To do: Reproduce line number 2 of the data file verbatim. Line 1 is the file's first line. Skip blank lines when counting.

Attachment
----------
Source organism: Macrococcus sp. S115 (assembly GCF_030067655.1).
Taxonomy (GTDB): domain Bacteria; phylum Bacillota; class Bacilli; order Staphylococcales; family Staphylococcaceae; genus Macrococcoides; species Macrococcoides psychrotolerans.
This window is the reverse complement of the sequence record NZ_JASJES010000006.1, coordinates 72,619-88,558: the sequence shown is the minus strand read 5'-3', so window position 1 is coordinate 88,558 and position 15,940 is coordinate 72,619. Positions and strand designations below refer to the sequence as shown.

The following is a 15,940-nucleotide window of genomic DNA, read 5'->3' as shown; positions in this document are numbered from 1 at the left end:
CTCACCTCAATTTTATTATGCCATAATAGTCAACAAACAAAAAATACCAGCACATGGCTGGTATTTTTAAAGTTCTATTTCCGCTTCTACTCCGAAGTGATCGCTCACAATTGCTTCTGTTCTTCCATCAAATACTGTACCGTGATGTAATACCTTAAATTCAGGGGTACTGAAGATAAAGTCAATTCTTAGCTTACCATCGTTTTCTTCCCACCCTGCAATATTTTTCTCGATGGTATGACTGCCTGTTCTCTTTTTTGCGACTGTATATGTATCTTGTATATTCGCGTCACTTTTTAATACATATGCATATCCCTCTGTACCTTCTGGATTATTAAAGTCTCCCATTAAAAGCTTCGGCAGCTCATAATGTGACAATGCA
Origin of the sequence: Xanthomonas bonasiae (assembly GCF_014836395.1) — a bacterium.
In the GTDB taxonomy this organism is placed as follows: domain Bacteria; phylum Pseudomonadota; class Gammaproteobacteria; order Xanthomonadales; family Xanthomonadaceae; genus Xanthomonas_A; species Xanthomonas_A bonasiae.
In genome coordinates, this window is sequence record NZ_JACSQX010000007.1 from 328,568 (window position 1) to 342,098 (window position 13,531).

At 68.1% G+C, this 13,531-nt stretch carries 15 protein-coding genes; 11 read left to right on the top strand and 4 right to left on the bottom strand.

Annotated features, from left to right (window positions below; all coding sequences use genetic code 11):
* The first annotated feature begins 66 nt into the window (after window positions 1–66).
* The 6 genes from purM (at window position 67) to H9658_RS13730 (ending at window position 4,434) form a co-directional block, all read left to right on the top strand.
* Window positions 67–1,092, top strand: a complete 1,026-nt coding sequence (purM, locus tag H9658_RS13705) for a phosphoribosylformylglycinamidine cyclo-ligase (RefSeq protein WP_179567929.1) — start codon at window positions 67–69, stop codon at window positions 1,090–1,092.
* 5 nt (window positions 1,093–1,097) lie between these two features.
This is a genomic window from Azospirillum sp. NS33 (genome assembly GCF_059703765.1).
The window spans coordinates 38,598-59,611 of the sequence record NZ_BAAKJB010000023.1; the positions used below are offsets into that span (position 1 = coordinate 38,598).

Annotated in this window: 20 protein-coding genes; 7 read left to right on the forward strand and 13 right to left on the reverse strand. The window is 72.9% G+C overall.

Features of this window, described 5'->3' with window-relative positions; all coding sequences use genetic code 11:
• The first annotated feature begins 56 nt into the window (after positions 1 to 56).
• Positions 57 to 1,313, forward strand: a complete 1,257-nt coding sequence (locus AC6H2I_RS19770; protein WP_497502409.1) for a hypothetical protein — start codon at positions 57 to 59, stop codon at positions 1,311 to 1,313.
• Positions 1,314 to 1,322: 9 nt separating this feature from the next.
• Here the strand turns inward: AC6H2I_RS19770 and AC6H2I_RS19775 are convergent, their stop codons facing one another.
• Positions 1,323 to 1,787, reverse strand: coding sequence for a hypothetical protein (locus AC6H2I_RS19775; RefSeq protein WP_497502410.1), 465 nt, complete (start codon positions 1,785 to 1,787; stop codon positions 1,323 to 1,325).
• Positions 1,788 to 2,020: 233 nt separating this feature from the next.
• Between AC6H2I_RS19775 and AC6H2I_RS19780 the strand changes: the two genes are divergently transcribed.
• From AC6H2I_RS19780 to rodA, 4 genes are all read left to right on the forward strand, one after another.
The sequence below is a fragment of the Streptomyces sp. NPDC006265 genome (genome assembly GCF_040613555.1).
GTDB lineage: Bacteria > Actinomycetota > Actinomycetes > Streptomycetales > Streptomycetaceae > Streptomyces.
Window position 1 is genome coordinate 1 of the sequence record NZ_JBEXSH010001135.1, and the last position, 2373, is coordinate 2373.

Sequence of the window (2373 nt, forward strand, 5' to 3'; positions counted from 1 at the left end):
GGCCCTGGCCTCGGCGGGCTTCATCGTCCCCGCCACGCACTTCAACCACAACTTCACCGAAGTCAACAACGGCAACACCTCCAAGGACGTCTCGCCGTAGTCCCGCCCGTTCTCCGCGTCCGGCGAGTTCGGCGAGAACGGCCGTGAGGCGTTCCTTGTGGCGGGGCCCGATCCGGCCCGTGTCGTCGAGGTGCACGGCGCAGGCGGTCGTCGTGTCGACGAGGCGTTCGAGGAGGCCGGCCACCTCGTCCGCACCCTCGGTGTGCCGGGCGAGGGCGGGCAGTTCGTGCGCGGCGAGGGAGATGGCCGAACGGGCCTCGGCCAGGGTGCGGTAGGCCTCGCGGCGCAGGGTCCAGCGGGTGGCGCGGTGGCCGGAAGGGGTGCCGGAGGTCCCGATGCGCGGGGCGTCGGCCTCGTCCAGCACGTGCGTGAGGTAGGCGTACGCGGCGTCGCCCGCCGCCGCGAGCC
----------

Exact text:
Taxonomy (GTDB): domain Bacteria; phylum Bacillota; class Bacilli; order Staphylococcales; family Staphylococcaceae; genus Macrococcoides; species Macrococcoides psychrotolerans.